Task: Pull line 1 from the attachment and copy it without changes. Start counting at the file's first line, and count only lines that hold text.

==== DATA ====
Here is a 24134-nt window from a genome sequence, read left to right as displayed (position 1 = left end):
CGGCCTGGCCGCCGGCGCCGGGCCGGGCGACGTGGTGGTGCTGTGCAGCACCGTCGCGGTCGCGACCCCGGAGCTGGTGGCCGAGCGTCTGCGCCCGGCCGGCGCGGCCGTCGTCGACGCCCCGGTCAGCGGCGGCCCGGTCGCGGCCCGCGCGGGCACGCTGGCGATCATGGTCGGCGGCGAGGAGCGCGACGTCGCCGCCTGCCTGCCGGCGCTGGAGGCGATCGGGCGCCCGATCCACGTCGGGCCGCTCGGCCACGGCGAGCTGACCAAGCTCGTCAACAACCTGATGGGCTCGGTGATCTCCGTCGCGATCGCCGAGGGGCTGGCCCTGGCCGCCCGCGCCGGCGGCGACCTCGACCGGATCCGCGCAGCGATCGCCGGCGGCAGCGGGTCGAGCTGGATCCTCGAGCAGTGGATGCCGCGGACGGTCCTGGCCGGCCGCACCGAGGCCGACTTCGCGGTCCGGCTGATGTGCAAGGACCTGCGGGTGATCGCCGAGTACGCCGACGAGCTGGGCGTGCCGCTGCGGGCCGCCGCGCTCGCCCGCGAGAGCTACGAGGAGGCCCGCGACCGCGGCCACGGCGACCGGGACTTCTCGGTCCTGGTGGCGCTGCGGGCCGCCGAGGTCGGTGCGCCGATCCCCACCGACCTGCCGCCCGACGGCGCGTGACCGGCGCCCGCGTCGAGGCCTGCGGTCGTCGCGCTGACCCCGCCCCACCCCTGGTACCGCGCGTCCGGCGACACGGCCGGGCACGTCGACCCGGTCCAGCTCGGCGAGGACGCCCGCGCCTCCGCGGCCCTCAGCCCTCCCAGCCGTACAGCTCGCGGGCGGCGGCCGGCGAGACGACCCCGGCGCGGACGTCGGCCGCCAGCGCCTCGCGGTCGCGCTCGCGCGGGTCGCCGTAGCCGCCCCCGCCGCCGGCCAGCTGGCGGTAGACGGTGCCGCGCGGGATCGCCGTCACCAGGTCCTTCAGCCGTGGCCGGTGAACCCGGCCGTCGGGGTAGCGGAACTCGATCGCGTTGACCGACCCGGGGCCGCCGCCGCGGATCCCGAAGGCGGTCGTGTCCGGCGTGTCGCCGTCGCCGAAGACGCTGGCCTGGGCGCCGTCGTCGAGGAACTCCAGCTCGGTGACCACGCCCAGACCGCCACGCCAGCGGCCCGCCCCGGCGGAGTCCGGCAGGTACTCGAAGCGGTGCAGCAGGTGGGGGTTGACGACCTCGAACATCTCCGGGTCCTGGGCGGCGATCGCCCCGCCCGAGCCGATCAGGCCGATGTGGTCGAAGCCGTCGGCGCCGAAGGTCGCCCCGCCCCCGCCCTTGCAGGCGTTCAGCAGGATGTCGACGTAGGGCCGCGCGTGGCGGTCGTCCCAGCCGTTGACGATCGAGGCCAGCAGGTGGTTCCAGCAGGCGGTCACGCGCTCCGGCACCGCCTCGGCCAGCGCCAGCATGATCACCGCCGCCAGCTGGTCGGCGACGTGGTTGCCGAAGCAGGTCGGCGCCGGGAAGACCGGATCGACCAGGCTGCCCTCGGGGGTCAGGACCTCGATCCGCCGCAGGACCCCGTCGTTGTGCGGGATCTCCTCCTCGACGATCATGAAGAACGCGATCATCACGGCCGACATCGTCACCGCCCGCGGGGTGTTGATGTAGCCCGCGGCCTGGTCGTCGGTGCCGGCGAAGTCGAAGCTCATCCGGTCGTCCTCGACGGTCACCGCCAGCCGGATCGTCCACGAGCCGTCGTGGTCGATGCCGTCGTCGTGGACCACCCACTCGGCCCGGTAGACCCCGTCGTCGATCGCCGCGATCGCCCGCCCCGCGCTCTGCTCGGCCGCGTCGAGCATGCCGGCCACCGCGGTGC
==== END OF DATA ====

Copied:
Here is a 24134-nt window from a genome sequence, read left to right as displayed (position 1 = left end):